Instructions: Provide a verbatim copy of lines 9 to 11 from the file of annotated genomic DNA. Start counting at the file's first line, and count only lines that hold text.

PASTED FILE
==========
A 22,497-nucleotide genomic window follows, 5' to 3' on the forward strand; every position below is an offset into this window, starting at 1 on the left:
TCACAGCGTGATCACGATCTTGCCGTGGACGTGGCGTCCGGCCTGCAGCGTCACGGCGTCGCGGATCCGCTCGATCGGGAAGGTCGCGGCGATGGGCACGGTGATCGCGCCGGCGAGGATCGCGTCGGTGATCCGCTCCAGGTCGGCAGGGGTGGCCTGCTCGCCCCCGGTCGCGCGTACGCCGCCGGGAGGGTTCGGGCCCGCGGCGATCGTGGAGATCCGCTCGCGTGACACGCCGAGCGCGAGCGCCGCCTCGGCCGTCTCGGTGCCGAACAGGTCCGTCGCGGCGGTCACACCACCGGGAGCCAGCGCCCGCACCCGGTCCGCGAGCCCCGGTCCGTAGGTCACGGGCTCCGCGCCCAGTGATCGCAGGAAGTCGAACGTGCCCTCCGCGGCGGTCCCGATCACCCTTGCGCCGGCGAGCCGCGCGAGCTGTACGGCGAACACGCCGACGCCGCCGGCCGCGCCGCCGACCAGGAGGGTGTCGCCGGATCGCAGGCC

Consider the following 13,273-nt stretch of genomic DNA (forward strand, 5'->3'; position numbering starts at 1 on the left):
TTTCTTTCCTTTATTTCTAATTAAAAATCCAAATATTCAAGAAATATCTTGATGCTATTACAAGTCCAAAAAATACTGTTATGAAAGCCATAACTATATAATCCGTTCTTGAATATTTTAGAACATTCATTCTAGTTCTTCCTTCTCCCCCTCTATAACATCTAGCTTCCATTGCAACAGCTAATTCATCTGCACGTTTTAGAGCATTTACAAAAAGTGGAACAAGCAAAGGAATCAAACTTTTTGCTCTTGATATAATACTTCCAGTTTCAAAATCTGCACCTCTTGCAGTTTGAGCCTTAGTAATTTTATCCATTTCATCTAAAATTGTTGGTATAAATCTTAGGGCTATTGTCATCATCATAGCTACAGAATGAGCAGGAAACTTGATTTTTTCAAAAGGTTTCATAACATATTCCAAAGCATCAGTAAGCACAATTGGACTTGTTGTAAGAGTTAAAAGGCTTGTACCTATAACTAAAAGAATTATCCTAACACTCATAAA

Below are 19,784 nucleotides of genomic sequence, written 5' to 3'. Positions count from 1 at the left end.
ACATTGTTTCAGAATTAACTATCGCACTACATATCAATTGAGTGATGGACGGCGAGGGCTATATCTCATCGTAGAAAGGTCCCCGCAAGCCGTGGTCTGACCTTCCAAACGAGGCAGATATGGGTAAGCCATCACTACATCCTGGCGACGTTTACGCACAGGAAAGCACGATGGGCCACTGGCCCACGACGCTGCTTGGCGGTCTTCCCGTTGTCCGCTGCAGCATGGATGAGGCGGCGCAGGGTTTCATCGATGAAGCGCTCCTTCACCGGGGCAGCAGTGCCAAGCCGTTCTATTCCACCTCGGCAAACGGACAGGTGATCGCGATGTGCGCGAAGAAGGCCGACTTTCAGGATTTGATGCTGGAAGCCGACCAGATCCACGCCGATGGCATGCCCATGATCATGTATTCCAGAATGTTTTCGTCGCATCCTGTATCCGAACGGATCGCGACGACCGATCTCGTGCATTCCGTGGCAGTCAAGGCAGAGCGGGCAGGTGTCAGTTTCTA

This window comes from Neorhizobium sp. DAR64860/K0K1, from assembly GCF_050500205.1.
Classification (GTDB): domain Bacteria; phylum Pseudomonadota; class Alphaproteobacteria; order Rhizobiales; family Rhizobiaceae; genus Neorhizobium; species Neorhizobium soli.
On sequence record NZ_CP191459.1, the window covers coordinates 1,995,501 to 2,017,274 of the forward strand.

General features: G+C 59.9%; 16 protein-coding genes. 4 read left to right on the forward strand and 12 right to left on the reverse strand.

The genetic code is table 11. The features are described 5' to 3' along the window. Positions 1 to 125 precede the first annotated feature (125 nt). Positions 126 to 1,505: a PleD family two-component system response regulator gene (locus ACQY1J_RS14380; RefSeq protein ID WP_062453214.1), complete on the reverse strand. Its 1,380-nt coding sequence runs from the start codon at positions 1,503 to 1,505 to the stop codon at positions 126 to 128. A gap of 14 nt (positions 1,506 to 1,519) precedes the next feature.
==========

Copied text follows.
On sequence record NZ_CP191459.1, the window covers coordinates 1,995,501 to 2,017,274 of the forward strand.

General features: G+C 59.9%; 16 protein-coding genes. 4 read left to right on the forward strand and 12 right to left on the reverse strand.

The genetic code is table 11. The features are described 5' to 3' along the window. Positions 1 to 125 precede the first annotated feature (125 nt). Positions 126 to 1,505: a PleD family two-component system response regulator gene (locus ACQY1J_RS14380; RefSeq protein ID WP_062453214.1), complete on the reverse strand. Its 1,380-nt coding sequence runs from the start codon at positions 1,503 to 1,505 to the stop codon at positions 126 to 128. A gap of 14 nt (positions 1,506 to 1,519) precedes the next feature.